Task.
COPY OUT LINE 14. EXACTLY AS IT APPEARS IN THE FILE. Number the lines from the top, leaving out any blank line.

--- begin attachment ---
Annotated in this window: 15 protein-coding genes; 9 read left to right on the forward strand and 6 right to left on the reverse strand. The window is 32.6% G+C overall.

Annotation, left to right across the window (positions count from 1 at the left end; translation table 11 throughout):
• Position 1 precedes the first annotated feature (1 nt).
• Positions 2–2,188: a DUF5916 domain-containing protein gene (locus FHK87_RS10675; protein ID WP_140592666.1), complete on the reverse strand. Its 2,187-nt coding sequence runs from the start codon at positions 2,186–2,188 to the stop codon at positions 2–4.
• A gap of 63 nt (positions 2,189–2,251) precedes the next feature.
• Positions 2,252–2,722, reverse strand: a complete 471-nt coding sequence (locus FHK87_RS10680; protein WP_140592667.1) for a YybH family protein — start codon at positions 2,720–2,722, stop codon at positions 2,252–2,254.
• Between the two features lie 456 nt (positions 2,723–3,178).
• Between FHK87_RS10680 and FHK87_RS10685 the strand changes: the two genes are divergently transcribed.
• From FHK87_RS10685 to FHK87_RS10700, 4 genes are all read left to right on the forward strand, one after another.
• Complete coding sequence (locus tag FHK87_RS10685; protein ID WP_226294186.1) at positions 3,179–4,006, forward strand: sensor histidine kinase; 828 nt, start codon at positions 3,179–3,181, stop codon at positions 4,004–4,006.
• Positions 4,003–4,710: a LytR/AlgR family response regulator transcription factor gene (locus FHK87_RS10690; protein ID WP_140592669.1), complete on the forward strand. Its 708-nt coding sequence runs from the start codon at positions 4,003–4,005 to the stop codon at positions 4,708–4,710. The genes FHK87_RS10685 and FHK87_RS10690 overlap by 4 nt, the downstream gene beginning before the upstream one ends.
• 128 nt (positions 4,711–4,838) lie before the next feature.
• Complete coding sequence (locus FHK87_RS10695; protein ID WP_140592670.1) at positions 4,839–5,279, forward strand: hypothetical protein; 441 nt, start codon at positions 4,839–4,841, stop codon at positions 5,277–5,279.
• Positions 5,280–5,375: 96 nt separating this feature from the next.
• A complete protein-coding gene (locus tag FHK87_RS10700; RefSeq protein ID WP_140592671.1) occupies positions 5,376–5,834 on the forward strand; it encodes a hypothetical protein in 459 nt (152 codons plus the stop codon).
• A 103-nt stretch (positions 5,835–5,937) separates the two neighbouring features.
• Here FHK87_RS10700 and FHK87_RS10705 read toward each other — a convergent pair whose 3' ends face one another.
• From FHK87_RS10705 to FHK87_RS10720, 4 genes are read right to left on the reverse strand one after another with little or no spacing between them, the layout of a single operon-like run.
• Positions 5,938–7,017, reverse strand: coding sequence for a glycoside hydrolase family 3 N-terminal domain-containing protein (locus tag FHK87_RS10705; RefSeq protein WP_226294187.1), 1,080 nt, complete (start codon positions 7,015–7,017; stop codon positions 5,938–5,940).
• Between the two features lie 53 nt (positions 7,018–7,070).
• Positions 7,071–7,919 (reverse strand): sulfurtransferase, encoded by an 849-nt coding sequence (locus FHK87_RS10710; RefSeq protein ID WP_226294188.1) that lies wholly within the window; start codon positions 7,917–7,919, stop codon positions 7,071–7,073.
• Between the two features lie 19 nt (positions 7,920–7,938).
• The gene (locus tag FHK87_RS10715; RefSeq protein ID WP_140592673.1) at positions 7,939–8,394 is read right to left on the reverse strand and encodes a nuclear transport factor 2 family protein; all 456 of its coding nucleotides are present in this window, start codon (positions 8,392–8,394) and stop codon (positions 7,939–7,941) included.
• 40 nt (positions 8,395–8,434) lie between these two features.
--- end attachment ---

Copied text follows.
• Positions 5,280–5,375: 96 nt separating this feature from the next.